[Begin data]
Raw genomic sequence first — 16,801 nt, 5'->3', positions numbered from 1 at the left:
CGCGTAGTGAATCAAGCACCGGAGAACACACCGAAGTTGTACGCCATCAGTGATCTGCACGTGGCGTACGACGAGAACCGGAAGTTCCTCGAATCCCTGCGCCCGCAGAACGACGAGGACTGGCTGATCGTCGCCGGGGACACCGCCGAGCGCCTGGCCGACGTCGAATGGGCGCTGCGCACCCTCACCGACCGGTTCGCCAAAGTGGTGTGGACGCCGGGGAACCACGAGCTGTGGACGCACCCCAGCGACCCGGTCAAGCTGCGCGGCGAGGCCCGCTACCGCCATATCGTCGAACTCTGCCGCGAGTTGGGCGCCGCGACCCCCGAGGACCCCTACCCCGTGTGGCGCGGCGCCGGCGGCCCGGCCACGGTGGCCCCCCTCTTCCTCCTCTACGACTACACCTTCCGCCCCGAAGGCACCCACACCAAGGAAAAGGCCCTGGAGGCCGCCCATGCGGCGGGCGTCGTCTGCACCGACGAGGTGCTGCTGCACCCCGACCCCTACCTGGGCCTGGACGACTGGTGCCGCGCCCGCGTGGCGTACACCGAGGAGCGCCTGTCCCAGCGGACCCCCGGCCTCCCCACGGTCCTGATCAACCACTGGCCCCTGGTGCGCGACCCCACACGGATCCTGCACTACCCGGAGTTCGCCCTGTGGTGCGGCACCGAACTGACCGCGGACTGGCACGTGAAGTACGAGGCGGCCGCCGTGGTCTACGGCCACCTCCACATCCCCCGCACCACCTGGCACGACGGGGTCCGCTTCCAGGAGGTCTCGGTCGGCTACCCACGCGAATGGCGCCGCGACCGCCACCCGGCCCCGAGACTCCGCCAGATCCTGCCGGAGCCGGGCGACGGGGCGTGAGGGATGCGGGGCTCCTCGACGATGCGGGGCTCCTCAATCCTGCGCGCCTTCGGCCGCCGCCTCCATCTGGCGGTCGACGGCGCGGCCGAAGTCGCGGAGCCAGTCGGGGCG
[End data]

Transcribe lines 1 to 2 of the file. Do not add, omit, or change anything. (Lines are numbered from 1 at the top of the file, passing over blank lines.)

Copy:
Raw genomic sequence first — 16,801 nt, 5'->3', positions numbered from 1 at the left:
CGCGTAGTGAATCAAGCACCGGAGAACACACCGAAGTTGTACGCCATCAGTGATCTGCACGTGGCGTACGACGAGAACCGGAAGTTCCTCGAATCCCTGCGCCCGCAGAACGACGAGGACTGGCTGATCGTCGCCGGGGACACCGCCGAGCGCCTGGCCGACGTCGAATGGGCGCTGCGCACCCTCACCGACCGGTTCGCCAAAGTGGTGTGGACGCCGGGGAACCACGAGCTGTGGACGCACCCCAGCGACCCGGTCAAGCTGCGCGGCGAGGCCCGCTACCGCCATATCGTCGAACTCTGCCGCGAGTTGGGCGCCGCGACCCCCGAGGACCCCTACCCCGTGTGGCGCGGCGCCGGCGGCCCGGCCACGGTGGCCCCCCTCTTCCTCCTCTACGACTACACCTTCCGCCCCGAAGGCACCCACACCAAGGAAAAGGCCCTGGAGGCCGCCCATGCGGCGGGCGTCGTCTGCACCGACGAGGTGCTGCTGCACCCCGACCCCTACCTGGGCCTGGACGACTGGTGCCGCGCCCGCGTGGCGTACACCGAGGAGCGCCTGTCCCAGCGGACCCCCGGCCTCCCCACGGTCCTGATCAACCACTGGCCCCTGGTGCGCGACCCCACACGGATCCTGCACTACCCGGAGTTCGCCCTGTGGTGCGGCACCGAACTGACCGCGGACTGGCACGTGAAGTACGAGGCGGCCGCCGTGGTCTACGGCCACCTCCACATCCCCCGCACCACCTGGCACGACGGGGTCCGCTTCCAGGAGGTCTCGGTCGGCTACCCACGCGAATGGCGCCGCGACCGCCACCCGGCCCCGAGACTCCGCCAGATCCTGCCGGAGCCGGGCGACGGGGCGTGAGGGATGCGGGGCTCCTCGACGATGCGGGGCTCCTCAATCCTGCGCGCCTTCGGCCGCCGCCTCCATCTGGCGGTCGACGGCGCGGCCGAAGTCGCGGAGCCAGTCGGGGCG